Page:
International “anarchy”

In academic discussions about anarchy, the condition of having no government, one often hears comparisons drawn to the international situation that currently obtains in the world. Internationally, there is no authority that controls states. True, the United Nations and other organizations do some of these functions, but their enforcement powers are limited and they do not really qualify as governments.

This comparison has always made me uneasy. States do not behave like people. A state’s decision-making process involves many people with conflicting purposes fighting and bargaining for some kind of consensus position that represents what the state “decides”. Not only do states not have information analogous to what an individual decision-maker has when weighing potential choices, but the people responsible for the decisions do not bear the costs of choosing A over B. Taxpayers, businesses, soldiers, invaded populations, etc. bear the costs of state decisions.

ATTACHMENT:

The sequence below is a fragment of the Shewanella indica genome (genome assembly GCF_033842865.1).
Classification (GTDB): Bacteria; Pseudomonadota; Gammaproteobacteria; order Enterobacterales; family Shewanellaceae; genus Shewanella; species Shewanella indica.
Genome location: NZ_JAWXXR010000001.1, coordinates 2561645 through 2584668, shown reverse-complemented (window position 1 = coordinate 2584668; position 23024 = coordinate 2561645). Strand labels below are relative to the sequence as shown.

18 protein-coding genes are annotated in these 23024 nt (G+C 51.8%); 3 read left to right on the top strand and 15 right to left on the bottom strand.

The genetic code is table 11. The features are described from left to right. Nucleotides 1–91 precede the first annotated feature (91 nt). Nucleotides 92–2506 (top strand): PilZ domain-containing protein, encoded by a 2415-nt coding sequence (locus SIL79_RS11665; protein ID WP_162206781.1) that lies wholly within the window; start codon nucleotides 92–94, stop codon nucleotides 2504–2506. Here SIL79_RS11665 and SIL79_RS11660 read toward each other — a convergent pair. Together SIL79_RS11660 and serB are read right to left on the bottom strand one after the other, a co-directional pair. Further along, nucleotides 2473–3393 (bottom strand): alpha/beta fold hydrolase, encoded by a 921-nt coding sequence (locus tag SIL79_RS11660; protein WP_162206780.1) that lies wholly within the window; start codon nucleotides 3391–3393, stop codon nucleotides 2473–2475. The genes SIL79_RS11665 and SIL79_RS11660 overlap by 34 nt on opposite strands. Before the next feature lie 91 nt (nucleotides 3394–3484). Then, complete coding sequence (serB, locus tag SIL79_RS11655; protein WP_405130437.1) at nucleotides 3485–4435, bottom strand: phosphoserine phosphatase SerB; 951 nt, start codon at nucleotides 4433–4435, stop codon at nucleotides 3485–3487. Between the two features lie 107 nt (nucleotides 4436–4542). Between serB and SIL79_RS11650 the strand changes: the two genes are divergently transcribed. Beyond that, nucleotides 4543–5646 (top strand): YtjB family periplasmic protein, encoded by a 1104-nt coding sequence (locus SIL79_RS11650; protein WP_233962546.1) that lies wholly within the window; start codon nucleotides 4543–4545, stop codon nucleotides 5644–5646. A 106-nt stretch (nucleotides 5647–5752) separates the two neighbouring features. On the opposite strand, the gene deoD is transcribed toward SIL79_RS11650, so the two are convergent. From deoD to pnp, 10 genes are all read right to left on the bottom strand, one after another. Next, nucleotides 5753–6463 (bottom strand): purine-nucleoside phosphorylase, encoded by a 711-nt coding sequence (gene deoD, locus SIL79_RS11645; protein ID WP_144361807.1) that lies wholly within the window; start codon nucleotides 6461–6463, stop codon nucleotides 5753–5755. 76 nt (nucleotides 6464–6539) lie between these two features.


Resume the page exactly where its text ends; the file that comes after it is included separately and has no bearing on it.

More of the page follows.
I usually get the sense, too, that this is meant as an argument against anarchy. After all, when the United States government decides to invade a non-threatening country, i.e. when individual decision-makers who form part of the United States government decide, there’s really nothing to stop them. This could be a good thing in some situations, but it’s generally thought of as a bad thing (including by me). By analogy, anarchy among individuals would result in the strongest person doing whatever he wants and the weakest just having to deal with it.

But, as I’ve said, this analogy is not very useful. When George W. Bush or Vladimir Putin decide to invade a country, they personally don’t bear any costs. If you’re paying, they’ll have the filet mignon. In the standard denotation of anarchy, individuals reap the benefits and bear the costs of their actions. Comparing the actions of individuals with the actions of groups of people who make decisions for others obfuscates more than it clarifies.

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